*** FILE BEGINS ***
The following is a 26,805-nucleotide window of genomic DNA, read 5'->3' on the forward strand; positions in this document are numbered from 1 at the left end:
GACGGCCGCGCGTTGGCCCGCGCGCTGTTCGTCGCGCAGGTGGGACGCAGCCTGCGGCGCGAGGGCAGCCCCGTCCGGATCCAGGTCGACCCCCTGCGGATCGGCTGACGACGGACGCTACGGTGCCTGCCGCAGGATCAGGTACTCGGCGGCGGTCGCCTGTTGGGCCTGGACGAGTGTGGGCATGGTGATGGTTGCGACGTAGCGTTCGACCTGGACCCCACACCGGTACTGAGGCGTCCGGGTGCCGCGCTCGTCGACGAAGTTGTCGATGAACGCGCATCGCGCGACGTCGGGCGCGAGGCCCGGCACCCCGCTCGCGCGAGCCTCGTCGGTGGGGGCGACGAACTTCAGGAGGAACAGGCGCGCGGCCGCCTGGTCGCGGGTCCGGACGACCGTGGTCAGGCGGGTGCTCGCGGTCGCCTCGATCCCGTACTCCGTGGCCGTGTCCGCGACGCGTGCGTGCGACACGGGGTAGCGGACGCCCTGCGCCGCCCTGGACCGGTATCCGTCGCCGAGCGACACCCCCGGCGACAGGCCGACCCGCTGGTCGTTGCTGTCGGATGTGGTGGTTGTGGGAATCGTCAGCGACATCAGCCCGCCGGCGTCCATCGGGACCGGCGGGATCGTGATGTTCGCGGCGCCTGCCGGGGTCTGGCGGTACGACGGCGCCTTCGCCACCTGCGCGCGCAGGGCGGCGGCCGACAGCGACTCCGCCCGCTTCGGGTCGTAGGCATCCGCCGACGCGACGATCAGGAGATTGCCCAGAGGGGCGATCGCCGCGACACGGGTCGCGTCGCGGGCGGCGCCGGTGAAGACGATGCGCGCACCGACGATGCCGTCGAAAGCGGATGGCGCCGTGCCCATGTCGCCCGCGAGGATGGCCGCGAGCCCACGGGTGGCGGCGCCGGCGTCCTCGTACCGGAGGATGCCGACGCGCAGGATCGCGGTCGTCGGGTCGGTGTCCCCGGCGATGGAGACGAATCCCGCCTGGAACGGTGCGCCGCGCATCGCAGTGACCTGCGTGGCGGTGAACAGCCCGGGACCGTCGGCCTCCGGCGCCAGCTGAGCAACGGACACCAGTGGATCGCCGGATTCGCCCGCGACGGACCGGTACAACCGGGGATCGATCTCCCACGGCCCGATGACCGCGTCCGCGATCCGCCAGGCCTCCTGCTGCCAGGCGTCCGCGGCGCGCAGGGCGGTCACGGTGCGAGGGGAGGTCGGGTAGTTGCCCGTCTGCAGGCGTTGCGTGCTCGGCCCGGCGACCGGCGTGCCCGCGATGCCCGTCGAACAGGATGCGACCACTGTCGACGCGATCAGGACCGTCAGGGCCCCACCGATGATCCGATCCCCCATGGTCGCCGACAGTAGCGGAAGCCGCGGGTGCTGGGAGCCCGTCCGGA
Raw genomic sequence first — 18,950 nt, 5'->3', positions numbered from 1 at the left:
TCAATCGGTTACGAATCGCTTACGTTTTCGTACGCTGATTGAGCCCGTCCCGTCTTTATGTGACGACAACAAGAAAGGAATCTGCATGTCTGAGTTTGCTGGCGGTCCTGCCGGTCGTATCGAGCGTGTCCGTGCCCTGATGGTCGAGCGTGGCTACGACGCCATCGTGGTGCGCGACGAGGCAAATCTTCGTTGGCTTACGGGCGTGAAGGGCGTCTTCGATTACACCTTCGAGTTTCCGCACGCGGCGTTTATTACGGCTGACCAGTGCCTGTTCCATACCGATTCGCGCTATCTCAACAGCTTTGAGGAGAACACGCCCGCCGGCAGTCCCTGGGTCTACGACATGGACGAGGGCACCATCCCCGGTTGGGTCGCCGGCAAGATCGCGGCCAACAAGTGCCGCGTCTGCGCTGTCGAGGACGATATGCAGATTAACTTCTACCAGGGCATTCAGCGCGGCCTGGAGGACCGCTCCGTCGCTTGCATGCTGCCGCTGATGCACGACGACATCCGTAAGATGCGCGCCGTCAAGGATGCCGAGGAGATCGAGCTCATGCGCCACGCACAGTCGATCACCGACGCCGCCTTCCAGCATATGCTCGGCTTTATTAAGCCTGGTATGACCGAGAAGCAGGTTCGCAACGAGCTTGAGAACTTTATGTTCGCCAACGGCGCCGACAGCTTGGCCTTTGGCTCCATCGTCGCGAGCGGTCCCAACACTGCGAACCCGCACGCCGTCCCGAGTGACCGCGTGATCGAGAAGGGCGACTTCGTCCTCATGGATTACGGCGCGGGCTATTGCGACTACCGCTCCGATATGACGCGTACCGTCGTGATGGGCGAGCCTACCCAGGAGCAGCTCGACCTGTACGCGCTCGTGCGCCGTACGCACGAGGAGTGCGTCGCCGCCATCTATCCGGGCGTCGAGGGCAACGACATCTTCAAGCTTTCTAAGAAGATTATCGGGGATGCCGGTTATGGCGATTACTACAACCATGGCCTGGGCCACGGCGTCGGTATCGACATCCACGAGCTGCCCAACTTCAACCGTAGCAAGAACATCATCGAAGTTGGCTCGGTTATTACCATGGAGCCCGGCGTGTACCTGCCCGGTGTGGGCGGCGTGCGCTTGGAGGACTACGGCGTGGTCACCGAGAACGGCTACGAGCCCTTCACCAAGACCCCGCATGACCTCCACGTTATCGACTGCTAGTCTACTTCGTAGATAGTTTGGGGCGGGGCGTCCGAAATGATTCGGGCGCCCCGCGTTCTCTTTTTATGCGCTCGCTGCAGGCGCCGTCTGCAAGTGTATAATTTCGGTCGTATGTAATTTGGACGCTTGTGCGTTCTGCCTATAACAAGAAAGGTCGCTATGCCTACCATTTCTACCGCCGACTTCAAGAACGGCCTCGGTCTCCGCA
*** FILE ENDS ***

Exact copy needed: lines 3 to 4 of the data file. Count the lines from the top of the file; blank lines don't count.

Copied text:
Raw genomic sequence first — 18,950 nt, 5'->3', positions numbered from 1 at the left:
TCAATCGGTTACGAATCGCTTACGTTTTCGTACGCTGATTGAGCCCGTCCCGTCTTTATGTGACGACAACAAGAAAGGAATCTGCATGTCTGAGTTTGCTGGCGGTCCTGCCGGTCGTATCGAGCGTGTCCGTGCCCTGATGGTCGAGCGTGGCTACGACGCCATCGTGGTGCGCGACGAGGCAAATCTTCGTTGGCTTACGGGCGTGAAGGGCGTCTTCGATTACACCTTCGAGTTTCCGCACGCGGCGTTTATTACGGCTGACCAGTGCCTGTTCCATACCGATTCGCGCTATCTCAACAGCTTTGAGGAGAACACGCCCGCCGGCAGTCCCTGGGTCTACGACATGGACGAGGGCACCATCCCCGGTTGGGTCGCCGGCAAGATCGCGGCCAACAAGTGCCGCGTCTGCGCTGTCGAGGACGATATGCAGATTAACTTCTACCAGGGCATTCAGCGCGGCCTGGAGGACCGCTCCGTCGCTTGCATGCTGCCGCTGATGCACGACGACATCCGTAAGATGCGCGCCGTCAAGGATGCCGAGGAGATCGAGCTCATGCGCCACGCACAGTCGATCACCGACGCCGCCTTCCAGCATATGCTCGGCTTTATTAAGCCTGGTATGACCGAGAAGCAGGTTCGCAACGAGCTTGAGAACTTTATGTTCGCCAACGGCGCCGACAGCTTGGCCTTTGGCTCCATCGTCGCGAGCGGTCCCAACACTGCGAACCCGCACGCCGTCCCGAGTGACCGCGTGATCGAGAAGGGCGACTTCGTCCTCATGGATTACGGCGCGGGCTATTGCGACTACCGCTCCGATATGACGCGTACCGTCGTGATGGGCGAGCCTACCCAGGAGCAGCTCGACCTGTACGCGCTCGTGCGCCGTACGCACGAGGAGTGCGTCGCCGCCATCTATCCGGGCGTCGAGGGCAACGACATCTTCAAGCTTTCTAAGAAGATTATCGGGGATGCCGGTTATGGCGATTACTACAACCATGGCCTGGGCCACGGCGTCGGTATCGACATCCACGAGCTGCCCAACTTCAACCGTAGCAAGAACATCATCGAAGTTGGCTCGGTTATTACCATGGAGCCCGGCGTGTACCTGCCCGGTGTGGGCGGCGTGCGCTTGGAGGACTACGGCGTGGTCACCGAGAACGGCTACGAGCCCTTCACCAAGACCCCGCATGACCTCCACGTTATCGACTGCTAGTCTACTTCGTAGATAGTTTGGGGCGGGGCGTCCGAAATGATTCGGGCGCCCCGCGTTCTCTTTTTATGCGCTCGCTGCAGGCGCCGTCTGCAAGTGTATAATTTCGGTCGTATGTAATTTGGACGCTTGTGCGTTCTGCCTATAACAAGAAAGGTCGCTATGCCTACCATTTCTACCGCCGACTTCAAGAACGGCCTCGGTCTCCGCA